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With Patience, Vacation Home Owners Score Big with 1031 Exchanges

Posted by Margo McDonnell, CRE, CES® | Wed, Jan 31, 2024

Section 1031 provides a tax strategy to defer gain when exchanging properties held for investment or use in a trade or business. A personal use property, such as a primary residence or second home, does not qualify, even though everyone would likely agree that all real estate is acquired for future appreciation. Under Section 121, homeowners can qualify for a $250,000 ($500,000, if married filing jointly) exclusion from gain when selling property used as their primary residence for at least 24 of the last 60 months. Unfortunately, vacation homeowners have no easy way out unless they have time and patience to implement a plan.

The exchange of vacation homes was long frowned upon. In 2007, after an unfavorable ruling involving the exchange of a vacation home, the Treasury Department voiced concern that taxpayers were abusing 1031 exchange rules and encouraged IRS to provide guidance. The guidance came in the form of Revenue Procedure 2008-16. Surprisingly, effective March 2008, it offered a “safe harbor” for the 1031 exchange of vacation homes. Generally, a safe harbor means if you follow the rules, the IRS will not attack the transaction. Qualifying for the safe harbor takes time – four years, to be exact. 

A summary of the vacation home safe harbor is as follows:

 

RELINQUISHED PROPERTY:

  • Taxpayer owns the relinquished property for at least 24 months before selling;
  • Taxpayer rents the relinquished property for at least 14 days for each of the two 12-month periods immediately preceding the sale;
  • Cannot rent the relinquished property to a related party unless it is a year rental and the related party uses the property as their primary residence; and
  • Taxpayer cannot use the property for personal use for more than 14 days or 10% of the number of days the property was rented, whichever is greater.

REPLACEMENT PROPERTY:

  • Taxpayer must rent the replacement property for at least 14 days for the two 12-month periods immediately following the acquisition;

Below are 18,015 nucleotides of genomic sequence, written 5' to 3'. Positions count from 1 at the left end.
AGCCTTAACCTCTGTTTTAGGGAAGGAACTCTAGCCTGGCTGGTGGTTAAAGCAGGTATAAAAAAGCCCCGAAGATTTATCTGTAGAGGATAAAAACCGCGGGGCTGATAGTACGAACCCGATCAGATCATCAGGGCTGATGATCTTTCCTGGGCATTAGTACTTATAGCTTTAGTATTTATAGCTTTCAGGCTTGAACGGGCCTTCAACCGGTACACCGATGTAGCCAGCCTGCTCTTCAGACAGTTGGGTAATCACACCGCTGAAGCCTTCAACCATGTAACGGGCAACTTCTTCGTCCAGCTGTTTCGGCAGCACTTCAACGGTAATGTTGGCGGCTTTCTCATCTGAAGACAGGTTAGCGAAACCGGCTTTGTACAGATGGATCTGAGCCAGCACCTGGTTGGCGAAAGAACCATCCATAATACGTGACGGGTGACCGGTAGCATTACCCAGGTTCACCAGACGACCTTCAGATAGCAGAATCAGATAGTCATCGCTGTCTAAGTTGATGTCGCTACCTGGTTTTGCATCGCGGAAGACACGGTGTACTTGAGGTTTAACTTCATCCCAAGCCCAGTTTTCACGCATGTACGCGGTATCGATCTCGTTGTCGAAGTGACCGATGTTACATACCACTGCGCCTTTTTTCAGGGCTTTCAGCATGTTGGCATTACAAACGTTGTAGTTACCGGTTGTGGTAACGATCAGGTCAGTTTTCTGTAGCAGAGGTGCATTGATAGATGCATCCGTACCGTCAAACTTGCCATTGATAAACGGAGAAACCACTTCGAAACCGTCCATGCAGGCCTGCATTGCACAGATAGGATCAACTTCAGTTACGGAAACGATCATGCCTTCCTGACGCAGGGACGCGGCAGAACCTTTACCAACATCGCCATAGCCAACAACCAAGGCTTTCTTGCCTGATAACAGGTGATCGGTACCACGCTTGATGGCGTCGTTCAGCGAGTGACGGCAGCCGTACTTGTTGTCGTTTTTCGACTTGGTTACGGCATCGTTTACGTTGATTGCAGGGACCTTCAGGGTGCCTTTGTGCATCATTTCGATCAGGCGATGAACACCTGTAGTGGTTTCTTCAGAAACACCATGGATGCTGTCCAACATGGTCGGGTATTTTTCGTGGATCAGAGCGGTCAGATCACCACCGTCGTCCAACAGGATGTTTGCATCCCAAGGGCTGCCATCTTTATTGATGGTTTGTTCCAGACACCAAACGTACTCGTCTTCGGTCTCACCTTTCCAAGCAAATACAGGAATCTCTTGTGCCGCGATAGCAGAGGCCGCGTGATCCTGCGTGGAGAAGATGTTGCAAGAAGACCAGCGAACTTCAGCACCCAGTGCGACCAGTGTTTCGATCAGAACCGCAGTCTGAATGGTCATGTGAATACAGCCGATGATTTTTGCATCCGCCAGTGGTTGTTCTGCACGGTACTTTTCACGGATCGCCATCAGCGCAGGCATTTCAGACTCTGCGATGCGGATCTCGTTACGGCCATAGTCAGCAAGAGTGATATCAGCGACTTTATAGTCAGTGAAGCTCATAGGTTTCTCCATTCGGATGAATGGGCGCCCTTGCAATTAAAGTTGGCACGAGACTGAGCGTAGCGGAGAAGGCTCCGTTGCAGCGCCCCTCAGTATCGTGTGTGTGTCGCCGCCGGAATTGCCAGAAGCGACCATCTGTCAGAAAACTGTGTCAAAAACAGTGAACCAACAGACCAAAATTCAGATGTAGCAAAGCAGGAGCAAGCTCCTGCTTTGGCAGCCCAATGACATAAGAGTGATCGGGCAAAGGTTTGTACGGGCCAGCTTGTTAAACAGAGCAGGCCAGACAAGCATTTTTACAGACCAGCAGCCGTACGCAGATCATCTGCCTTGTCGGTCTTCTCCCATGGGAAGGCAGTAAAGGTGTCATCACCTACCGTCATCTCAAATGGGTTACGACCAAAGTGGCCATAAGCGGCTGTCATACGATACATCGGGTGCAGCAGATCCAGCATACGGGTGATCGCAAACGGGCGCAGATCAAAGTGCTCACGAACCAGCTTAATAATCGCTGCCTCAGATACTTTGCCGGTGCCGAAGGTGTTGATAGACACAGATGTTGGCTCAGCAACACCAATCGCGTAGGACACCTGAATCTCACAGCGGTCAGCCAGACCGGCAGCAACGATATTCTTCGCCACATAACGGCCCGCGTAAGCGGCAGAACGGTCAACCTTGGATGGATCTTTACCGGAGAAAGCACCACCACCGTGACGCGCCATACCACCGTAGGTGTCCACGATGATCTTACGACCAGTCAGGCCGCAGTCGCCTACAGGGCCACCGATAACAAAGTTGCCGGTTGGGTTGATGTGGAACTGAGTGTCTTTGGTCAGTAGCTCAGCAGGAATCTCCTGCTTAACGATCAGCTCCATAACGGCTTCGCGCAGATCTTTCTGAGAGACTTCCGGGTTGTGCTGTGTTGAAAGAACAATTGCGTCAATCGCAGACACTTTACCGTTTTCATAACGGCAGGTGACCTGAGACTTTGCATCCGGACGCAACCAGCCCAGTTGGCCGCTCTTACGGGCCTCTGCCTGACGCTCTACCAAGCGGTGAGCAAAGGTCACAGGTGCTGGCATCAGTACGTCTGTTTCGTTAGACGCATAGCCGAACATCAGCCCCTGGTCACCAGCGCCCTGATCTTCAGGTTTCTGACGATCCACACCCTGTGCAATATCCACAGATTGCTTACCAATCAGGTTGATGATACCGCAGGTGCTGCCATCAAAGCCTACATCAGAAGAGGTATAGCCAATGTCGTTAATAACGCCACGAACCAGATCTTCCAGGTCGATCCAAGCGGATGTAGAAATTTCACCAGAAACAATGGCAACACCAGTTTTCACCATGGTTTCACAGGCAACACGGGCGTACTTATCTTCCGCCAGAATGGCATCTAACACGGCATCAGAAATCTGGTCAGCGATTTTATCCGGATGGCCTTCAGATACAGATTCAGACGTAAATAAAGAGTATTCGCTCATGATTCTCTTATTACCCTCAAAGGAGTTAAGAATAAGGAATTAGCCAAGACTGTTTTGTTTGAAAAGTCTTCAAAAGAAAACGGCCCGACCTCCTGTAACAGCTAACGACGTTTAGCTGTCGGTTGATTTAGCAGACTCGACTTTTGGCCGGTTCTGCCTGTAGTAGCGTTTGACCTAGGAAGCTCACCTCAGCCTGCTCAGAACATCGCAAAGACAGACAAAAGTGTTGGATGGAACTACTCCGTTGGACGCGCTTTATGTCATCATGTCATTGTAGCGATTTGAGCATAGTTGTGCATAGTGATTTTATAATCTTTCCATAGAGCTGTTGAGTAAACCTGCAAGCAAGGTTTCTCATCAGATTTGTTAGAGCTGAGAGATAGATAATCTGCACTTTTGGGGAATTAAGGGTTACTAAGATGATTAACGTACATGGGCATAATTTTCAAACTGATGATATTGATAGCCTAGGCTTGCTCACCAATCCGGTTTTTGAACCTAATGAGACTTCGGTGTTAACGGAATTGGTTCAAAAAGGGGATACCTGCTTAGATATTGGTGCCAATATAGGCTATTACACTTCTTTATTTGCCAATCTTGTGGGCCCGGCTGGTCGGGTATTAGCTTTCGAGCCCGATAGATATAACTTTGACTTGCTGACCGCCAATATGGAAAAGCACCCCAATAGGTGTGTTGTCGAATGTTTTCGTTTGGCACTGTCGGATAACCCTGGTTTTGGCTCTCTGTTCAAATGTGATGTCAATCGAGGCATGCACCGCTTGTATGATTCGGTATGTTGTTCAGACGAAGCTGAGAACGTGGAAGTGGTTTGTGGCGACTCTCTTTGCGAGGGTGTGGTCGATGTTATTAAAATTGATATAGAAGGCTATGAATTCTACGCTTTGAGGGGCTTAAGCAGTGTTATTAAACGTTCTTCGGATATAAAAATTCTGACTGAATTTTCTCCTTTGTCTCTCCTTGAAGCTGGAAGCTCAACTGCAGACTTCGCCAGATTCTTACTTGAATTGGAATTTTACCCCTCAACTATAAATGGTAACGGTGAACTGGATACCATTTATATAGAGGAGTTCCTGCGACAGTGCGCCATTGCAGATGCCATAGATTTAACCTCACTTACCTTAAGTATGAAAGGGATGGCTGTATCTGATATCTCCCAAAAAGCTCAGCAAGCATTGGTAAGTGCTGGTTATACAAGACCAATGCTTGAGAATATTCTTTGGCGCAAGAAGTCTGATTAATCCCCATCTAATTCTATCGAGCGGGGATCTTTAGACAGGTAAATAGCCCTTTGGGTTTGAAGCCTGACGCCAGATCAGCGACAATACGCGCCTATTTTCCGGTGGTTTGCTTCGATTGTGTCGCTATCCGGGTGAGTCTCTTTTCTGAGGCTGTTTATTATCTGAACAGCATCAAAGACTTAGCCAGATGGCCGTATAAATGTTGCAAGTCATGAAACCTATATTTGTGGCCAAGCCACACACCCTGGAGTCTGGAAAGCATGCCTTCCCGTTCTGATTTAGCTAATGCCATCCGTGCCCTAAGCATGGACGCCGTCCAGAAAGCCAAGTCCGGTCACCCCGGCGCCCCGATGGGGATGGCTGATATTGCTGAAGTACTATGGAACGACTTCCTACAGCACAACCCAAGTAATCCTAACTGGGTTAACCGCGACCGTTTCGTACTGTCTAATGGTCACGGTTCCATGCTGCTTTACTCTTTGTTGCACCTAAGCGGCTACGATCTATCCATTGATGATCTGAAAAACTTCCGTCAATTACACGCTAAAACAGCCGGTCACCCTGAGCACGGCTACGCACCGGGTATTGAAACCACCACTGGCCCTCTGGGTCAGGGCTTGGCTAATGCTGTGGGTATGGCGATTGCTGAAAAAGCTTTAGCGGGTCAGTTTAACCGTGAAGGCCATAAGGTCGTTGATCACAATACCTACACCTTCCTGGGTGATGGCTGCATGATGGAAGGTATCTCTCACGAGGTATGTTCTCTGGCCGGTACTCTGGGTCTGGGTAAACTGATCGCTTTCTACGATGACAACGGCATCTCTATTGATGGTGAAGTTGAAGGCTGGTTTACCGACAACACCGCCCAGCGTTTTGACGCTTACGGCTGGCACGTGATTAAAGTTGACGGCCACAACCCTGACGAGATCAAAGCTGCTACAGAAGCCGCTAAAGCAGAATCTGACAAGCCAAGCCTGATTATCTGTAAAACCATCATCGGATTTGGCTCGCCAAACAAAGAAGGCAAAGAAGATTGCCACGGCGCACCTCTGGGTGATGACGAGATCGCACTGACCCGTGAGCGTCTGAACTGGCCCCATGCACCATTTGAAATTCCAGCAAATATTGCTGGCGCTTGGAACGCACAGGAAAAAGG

• Cannot rent to a related party unless it is a year rental and the related party uses the property as their primary residence;
  • Taxpayer cannot use the replacement property for personal use for more than 14 days or 10% of the number of days the property was rented, whichever is greater; and
  • If taxpayer is unable to satisfy the requirements on the replacement property, he/she must amend his/her return and report the sale of the relinquished property as a taxable sale and not a 1031 exchange.

As with all investment properties, you can still stay at the property while making improvements or for business use reasons without it being considered personal use. Your CPA will likely have some recommendations to document this properly.

For those who purchased their vacation home 10, 20 or even 30 years ago, the idea of selling and paying all of those capital gains is overwhelming. If you could stop using the property for two years (except for 14 days in each of those two years) and rent the property for just 14 days in each of those two years, you will be half way there. 

After buying the replacement property, you must minimize your use and rent the property for at least 14 days in each of the first two twelve month periods of ownership. Talk to the property owners around your vacation home and you may even find one who is also interested in exchanging their property under this safe harbor. You can rent their property and they can rent yours!

This strategy creates a great opportunity! Vacation home owners now have the opportunity to defer hundreds of thousands or even millions of dollars of gain on their long held vacation home. When looking at the prize, the four year wait doesn’t seem so tough. Contact someone from of our Exchange Team to discuss your vacation home and put the power of a 1031 exchange to work for you!

 

Topics: 1031 exchange rules, 1031 Exchange, vacation home exchanges, Rev Proc 2008-16, Live

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